Last updated on February 23, 2021
President Joe Biden said Friday that he’ll sign a major disaster declaration for Texas after millions in the state suffered power outages and water disruptions during prolonged freezing temperatures. He’s also expected to visit Texas soon.
Biden already signed an emergency declaration for Texas on Feb. 14, which authorized the Federal Emergency Management Agency to provide the state with critical equipment, like generators, and other resources like water and diesel to alleviate the effects of the disaster. A major disaster declaration, requested by Gov. Greg Abbott on Thursday, is distinct from an emergency declaration. It essentially provides a wider range of assistance through “federal assistance programs for individuals and public infrastructure.”
“I’m going to sign that declaration once it’s in front of me,” Biden said Friday, adding that he has already directed various federal agencies, like the Department of Defense and the Department of Health and Human Services, to continue assisting Texans through the crisis.
An emergency declaration functions as a supplement to state and local emergency services, while a major disaster declaration is issued if the president determines a disaster “has caused damage of such severity that it is beyond the combined capabilities of state and local governments to respond,” according to FEMA’s website.
Biden homeland security adviser Liz Sherwood-Randall told reporters Thursday that FEMA has so far supplied Texas with 60 generators for critical infrastructure, 729,000 liters of water, more than 10,000 wool blankets, 50,000 cotton blankets, and 225,000 meals, according to The Hill. A FEMA spokesperson told The Texas Tribune that states decide how and in what manner they distribute supplies provided by the federal government. The Texas Division of Emergency Management is the state entity that keeps track of that data, according to FEMA spokesperson Earl Armstrong. TDEM did not immediately respond to an inquiry on how much supplies initially provided by FEMA currently remain or if the agency has taken full advantage of all federal assistance provided thus far.
The major disaster declaration allows for various assistance programs at the discretion of the governor’s specific request, and it can include programs for crisis counseling, disaster case management, disaster unemployment assistance and legal services, among others.
After a natural disaster wreaks havoc, FEMA conducts a “preliminary damage assessment” to “determine the extent of the disaster, its impact on individuals and public facilities and the types of federal assistance that may be needed.” Texas Emergency Management Chief Nim Kidd urged Texans from all 254 counties who’ve noticed storm-related property damage to fill out a survey explaining the damages, which will then be sent to FEMA.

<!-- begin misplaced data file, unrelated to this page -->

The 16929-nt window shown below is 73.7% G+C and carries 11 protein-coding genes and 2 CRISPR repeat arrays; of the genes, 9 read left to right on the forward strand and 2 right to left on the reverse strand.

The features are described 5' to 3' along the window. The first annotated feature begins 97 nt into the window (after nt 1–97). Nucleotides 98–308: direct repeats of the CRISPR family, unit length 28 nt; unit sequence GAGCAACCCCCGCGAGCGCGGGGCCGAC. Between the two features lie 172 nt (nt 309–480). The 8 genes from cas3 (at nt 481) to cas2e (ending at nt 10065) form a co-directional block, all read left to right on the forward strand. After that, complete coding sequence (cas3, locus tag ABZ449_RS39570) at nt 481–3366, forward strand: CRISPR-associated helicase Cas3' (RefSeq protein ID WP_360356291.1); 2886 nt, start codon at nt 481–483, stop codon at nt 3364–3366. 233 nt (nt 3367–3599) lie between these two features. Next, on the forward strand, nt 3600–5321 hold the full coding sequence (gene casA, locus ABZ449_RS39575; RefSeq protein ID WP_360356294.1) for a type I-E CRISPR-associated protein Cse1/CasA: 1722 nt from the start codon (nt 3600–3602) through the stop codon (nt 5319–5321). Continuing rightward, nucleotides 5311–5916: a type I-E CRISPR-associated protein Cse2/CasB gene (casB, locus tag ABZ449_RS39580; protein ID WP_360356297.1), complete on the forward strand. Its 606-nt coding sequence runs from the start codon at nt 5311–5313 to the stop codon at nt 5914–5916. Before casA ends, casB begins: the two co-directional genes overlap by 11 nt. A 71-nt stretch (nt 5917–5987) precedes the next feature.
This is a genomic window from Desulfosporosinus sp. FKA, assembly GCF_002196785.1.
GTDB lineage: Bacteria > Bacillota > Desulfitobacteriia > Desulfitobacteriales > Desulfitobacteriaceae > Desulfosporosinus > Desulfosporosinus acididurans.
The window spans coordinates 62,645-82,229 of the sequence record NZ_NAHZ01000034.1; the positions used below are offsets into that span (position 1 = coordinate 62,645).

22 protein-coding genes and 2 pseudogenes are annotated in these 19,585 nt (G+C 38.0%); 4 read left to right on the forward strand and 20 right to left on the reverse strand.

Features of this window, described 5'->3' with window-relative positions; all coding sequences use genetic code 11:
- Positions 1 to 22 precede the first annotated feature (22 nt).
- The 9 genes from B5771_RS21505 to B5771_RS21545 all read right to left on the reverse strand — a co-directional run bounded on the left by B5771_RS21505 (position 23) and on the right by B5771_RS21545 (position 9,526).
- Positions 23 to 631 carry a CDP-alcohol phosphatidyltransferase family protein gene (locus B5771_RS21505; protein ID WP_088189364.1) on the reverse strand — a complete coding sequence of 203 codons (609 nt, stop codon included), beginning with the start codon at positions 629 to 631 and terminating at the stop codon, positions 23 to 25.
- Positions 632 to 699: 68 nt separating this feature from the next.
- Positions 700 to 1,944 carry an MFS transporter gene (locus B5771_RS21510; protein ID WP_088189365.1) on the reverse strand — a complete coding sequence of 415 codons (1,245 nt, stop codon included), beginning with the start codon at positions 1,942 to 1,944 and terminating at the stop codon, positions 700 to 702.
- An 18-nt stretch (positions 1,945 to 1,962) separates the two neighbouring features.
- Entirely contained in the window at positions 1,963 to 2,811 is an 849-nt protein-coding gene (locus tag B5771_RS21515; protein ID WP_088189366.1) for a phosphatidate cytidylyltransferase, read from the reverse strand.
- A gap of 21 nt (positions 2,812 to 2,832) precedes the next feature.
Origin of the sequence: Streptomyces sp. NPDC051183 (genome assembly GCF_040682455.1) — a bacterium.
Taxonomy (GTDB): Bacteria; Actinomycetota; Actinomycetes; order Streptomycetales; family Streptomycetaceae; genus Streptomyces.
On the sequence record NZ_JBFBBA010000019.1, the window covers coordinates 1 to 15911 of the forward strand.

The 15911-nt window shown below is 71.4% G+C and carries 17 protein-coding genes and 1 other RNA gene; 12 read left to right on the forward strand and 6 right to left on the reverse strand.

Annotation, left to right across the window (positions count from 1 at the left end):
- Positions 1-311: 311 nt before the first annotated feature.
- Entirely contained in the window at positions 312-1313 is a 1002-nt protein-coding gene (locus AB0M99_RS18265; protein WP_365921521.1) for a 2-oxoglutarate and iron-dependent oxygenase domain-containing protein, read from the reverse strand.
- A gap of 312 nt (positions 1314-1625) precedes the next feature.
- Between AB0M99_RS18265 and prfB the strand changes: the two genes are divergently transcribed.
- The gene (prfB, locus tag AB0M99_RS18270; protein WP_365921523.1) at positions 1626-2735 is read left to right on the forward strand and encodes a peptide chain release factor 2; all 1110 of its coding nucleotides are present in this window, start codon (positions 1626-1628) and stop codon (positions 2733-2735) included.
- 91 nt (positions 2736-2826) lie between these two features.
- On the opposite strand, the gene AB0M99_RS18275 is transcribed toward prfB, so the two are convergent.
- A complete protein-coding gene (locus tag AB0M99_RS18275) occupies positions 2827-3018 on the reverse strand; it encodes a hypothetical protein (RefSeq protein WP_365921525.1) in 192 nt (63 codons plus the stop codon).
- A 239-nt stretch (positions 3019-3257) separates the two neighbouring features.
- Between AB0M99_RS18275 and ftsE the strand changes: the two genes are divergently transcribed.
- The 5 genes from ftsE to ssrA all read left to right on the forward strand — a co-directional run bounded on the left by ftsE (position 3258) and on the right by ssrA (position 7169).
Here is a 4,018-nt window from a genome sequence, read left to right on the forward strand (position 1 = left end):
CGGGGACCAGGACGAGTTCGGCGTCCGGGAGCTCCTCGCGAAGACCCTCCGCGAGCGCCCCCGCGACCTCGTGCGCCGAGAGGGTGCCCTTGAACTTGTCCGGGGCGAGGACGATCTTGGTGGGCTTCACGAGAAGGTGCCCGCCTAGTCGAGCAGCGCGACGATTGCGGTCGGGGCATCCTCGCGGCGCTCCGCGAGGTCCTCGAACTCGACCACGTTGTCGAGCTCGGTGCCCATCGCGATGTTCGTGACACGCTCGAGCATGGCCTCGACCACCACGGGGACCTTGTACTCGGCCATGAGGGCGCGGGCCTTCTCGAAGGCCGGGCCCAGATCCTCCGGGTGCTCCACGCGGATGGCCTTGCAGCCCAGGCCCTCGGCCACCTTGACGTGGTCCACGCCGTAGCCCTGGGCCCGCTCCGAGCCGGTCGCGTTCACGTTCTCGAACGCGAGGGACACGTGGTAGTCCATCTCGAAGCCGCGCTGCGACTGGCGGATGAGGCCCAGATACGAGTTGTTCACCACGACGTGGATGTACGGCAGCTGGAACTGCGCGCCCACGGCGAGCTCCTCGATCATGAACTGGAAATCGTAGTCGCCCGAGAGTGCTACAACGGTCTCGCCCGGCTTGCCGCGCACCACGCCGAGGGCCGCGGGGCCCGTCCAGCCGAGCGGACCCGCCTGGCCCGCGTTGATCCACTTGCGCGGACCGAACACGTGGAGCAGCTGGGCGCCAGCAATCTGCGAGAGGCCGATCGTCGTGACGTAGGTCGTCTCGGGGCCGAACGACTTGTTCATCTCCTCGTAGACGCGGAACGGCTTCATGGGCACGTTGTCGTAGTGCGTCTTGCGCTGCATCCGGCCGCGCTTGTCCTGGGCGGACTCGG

For public infrastructure damage, the declaration offers programs that can assist with debris removal, emergency protective measures, repairing or replacing roads and bridges and assistance with repairing damages to utility infrastructure. Not all programs are activated for every disaster, however. That would depend on the governor “and the needs identified during the joint PDA and subsequent PDAs,” according to FEMA’s website.
Eight Texas Democrats penned a letter to Biden Thursday urging him to sign the major disaster declaration for the state.
“As the conditions continue, federal assistance from FEMA will be vital in ensuring that communities are able to repair damage and undertake crucial mitigation work,” the letter said.
The Democrats, however, urged the federal government in the letter to provide the state expedited disaster assistance “without a full field damage assessment,” like the standard public damage assessment.
Meanwhile, 18 Texas Republicans and one Texas Democrat, U.S. Rep. Al Green, D-Houston, in the U.S.House also wrote a letter Friday calling on Biden to swiftly approve the major disaster declaration outlining the drastic impact the snow storm inflicted on the state’s infrastructure and agriculture sector.
“Early estimates show damages are in excess of $27 million with many local jurisdictions unable to provide full damage assessments due to ongoing weather conditions,” the letter said. “This total is expected to grow exponentially and surpass the necessary threshold.”
And U.S. Sens. Ted Cruz and John Cornyn separately backed Abbott’s request for additional federal assistance through the major disaster declaration, arguing that “the severity and magnitude of the storm is beyond the response capabilities of the state and local government.”
“Despite the Governor’s swift action to mobilize state, local, and non-profit resources, Federal action is necessary to protect the lives of Texans now and in the weeks to come. We respectfully urge you to approve the Governor’s request and stand prepared to assist you in any way possible. Please do not hesitate to reach out to our offices with any questions,” the letter said.
It’s unclear when or where Biden will visit Texas. He told reporters Friday that he originally considered visiting in the middle of next week, but didn’t want to be a burden.
“When the president lands in a city in America it has a long tail,” he said.
This article was originally posted on President Joe Biden says he’ll visit Texas soon and sign a major disaster order after a winter storm hammered the state